# Parity Arguments

If two integers are either both even or both odd, they are said to have the same parity; otherwise they have different parity. Determining the parity of two quantities is often a simple and useful way to prove that the quantities can never be equal. That result, in turn, can be used to demonstrate that a particular situation is impossible.

Parity is just a special case of divisibility. Although we do not have special words for “divisible by 5” or “leaves a remainder when divided by 7,” issues of divisibility arise frequently. For example, a fourth grader was investigating which n by m rectangular regions could be tiled by the pentomino below. The 4 by 10 rectangle shown is once such possibility.  A pentomino and a 4 by 10 rectangular tiling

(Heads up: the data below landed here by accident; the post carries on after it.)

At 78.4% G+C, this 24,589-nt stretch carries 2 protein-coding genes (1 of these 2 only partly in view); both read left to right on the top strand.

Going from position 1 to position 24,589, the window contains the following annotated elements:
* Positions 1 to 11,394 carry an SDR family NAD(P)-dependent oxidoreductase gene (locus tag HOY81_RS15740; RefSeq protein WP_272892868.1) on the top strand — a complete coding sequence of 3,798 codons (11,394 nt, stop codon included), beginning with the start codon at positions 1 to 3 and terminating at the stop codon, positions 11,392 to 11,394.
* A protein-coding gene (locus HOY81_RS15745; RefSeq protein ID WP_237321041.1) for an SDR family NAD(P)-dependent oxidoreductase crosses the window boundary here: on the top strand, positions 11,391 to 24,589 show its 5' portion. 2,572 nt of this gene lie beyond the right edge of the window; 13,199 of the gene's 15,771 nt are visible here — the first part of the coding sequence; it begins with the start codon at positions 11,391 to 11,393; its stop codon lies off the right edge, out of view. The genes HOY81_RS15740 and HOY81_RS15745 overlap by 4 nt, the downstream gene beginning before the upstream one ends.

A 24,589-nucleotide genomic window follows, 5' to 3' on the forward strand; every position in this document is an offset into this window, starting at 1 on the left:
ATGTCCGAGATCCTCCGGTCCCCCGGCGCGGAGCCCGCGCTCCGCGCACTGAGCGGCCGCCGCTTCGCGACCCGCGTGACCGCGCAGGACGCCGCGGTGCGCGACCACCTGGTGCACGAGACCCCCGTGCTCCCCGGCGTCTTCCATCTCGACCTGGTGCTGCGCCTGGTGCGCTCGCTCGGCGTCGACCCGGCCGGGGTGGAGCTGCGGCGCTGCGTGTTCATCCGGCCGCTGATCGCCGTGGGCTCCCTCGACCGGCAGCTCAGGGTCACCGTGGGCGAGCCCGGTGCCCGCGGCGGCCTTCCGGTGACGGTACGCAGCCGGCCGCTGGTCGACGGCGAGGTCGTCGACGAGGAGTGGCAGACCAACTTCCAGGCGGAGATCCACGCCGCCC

The student conjectured that at least one of the dimensions of the rectangle had to be divisible by 5 for a tiling to be possible. She explained that the area of the pentomino had to divide evenly into the area of the rectangle. Since 5 is prime, the only way the rectangle’s area, mn, could be divisible by 5 was for either m or n to be so. (You can prove an additional condition if you color the rectangle with a checkerboard pattern and think about the parity of the colors covered by each tile).

For practice with proofs that involve parity arguments, see Parity Problems and Parity Problems 2. For practice with, and further information about, divisibility, see Divisibility and Modular Arithmetic.  Translations of mathematical formulas for web display were created by tex4ht. © Copyright 2003 Education Development Center, Inc. (EDC)